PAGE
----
MINNEAPOLIS (AP) -- In Minnesota, parents, kids and health care providers are feeling the effects of one of the worst childhood vaccine shortages ever, experts say.
Five vaccines used to protect against eight childhood diseases are in short supply, according to the U.S. Centers for Disease Control and Prevention. Clinics throughout the state have long callback lists of children who have missed one or more of the shots that protect against measles, mumps, rubella, tetanus, diphtheria, whooping cough, chickenpox and pneumococcal bacteria, which causes strep throat, pneumonia and ear infections.
"Not to my knowledge have we ever been this short of so many vaccines," said Dr. Keith Powell, a spokesman for the American Academy of Pediatrics. "Something needs to be done at a national level to make sure this doesn't happen again. This is very much a public health concern, if not crisis."
Powell and other health care professionals worry that if the shortage isn't resolved soon, many children may never get caught up on their shots. If that happens, experts said, these diseases could start making children sick again.
"If it becomes a longer-term issue, potentially there could be lower vaccination rates and then there could be more outbreaks," said Dr. Jamie Peters, former president of the Minnesota Academy of Family Physicians. "These are not just diseases from the past. They're still around."
The shortages surfaced over the past year because vaccine manufacturers had production problems and a large tetanus vaccine maker ceased production, said Kristen Ehresmann, the Minnesota Health Department section chief for immunizations, tuberculosis and international health.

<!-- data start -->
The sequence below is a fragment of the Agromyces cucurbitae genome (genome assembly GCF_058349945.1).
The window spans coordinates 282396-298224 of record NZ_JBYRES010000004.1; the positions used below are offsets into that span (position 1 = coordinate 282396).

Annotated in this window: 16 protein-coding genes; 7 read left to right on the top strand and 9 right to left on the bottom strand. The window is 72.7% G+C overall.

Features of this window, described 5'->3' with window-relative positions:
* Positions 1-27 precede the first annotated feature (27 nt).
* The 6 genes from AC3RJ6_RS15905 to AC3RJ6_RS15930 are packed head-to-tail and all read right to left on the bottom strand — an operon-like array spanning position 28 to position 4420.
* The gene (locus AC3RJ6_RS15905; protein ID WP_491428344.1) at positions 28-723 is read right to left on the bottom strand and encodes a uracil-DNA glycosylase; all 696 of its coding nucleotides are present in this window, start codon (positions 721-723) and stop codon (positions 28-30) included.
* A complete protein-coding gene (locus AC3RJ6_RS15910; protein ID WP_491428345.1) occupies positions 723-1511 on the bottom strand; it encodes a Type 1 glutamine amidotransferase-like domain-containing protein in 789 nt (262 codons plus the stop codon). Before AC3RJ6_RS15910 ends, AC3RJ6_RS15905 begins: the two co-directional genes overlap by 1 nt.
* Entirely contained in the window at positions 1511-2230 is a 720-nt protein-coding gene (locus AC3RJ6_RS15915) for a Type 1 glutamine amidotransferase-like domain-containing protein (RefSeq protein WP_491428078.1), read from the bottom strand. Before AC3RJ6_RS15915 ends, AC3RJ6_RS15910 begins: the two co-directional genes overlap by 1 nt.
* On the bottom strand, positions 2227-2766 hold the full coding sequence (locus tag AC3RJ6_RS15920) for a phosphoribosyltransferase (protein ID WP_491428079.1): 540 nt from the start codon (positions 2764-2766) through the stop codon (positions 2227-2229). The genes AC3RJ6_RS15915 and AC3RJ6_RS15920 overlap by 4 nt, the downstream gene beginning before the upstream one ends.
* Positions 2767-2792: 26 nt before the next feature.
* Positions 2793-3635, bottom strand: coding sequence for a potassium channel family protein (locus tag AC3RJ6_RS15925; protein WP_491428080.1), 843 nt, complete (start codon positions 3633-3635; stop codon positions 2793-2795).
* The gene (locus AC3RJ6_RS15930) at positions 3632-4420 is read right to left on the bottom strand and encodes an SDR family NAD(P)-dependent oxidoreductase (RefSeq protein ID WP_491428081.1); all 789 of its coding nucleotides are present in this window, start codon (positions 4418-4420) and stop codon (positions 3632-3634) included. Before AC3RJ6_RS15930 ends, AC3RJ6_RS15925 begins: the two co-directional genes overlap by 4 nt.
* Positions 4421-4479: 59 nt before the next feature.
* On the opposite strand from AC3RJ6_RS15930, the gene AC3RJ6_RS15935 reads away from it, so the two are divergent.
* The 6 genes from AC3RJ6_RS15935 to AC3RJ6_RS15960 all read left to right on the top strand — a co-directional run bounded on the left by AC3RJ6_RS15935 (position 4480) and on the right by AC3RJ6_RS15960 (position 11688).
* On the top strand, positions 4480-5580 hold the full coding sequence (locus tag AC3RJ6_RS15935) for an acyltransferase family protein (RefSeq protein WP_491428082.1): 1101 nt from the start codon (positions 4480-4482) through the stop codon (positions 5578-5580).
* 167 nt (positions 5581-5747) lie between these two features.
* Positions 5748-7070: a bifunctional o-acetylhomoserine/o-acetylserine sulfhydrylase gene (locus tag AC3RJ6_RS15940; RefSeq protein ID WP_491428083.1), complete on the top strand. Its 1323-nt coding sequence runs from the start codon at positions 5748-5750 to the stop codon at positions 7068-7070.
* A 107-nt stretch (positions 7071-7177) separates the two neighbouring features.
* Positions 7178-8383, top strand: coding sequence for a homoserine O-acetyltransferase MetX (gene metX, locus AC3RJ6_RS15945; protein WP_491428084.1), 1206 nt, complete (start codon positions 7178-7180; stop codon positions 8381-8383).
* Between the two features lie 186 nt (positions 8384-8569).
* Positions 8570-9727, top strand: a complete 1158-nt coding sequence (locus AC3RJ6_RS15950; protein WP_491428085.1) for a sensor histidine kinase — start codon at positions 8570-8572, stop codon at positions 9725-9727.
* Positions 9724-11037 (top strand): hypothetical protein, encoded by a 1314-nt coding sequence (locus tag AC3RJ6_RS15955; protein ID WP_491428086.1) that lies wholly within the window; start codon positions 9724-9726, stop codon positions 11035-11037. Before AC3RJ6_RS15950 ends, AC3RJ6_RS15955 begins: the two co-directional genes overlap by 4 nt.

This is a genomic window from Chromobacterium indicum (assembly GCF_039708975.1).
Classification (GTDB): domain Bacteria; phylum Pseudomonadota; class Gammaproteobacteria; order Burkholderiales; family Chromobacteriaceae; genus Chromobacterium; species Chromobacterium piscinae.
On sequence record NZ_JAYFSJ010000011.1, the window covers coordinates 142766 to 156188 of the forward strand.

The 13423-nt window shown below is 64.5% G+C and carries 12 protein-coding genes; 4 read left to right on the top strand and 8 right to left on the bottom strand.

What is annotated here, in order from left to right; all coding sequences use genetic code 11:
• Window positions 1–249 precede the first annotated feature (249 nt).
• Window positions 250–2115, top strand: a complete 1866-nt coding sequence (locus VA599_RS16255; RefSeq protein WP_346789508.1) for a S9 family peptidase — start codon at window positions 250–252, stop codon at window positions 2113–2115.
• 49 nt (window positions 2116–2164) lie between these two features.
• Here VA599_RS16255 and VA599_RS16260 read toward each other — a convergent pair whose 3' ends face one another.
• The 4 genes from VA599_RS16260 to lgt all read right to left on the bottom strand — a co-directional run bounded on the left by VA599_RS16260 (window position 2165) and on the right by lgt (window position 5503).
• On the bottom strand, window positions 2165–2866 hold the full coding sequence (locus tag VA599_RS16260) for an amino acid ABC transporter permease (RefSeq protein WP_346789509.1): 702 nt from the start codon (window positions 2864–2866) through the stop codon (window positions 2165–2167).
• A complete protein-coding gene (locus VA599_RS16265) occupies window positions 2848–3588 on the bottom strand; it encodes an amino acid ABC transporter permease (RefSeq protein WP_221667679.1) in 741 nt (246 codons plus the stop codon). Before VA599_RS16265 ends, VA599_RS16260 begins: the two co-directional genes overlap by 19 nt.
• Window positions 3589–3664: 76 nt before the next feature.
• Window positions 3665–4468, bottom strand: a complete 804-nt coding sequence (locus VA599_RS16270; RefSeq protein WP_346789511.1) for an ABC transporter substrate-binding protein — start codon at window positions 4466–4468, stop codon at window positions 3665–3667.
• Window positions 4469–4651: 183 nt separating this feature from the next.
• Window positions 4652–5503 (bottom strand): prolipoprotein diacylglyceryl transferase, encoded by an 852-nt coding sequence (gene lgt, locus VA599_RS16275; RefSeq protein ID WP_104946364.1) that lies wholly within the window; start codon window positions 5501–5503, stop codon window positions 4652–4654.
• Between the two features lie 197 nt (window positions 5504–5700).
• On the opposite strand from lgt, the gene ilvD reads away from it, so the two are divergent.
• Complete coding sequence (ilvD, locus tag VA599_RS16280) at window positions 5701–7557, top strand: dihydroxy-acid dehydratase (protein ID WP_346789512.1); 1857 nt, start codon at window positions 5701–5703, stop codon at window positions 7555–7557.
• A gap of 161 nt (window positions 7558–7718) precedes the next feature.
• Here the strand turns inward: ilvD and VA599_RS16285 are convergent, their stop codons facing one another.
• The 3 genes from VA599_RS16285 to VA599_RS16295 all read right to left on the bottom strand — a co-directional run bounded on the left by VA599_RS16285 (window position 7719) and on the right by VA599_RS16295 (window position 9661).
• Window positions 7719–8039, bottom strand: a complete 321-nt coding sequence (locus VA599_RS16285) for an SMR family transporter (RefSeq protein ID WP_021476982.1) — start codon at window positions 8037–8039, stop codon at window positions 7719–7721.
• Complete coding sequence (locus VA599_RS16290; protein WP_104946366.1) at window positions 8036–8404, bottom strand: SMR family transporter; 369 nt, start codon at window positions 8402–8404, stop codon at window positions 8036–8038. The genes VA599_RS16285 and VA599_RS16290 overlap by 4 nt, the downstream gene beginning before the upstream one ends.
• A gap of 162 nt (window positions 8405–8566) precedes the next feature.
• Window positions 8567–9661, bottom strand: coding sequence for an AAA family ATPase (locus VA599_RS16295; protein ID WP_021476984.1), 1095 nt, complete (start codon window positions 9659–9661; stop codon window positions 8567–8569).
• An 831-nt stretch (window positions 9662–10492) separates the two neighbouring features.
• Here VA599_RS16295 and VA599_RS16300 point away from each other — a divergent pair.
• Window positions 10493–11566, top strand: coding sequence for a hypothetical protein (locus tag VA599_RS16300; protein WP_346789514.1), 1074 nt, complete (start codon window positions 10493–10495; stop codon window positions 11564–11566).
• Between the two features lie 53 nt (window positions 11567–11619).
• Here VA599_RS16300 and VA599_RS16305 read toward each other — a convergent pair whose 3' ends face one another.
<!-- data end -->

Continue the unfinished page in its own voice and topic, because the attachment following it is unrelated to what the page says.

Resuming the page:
Last fall, there wasn't enough tetanus vaccine to produce the combined diphtheria, tetanus and pertussis vaccine. Nor was there enough tetanus booster vaccine for older children and adults.
Ehresmann said the vaccine disruptions caused such problems at clinics in Minnesota that the department set up a vaccine hot line.
"We got to the point where we were just inundated with calls," Ehresmann said. Yet health officials could do little to help, other than to tell clinics to follow CDC recommendations.
The CDC said clinics nationwide should create callback lists to ensure that kids get their missed shots when vaccines arrive. The agency also said clinics should delay certain shots in some childhood vaccination series.
The severity of the shortage varies at Minnesota clinics. Some have run short of the chickenpox vaccine. Others are running low on all five childhood vaccines.
"You expect this from a third world country, but the United States, never. This is crazy, " said Linda Zarns, nurse manager at Smiley's Clinic in Minneapolis.
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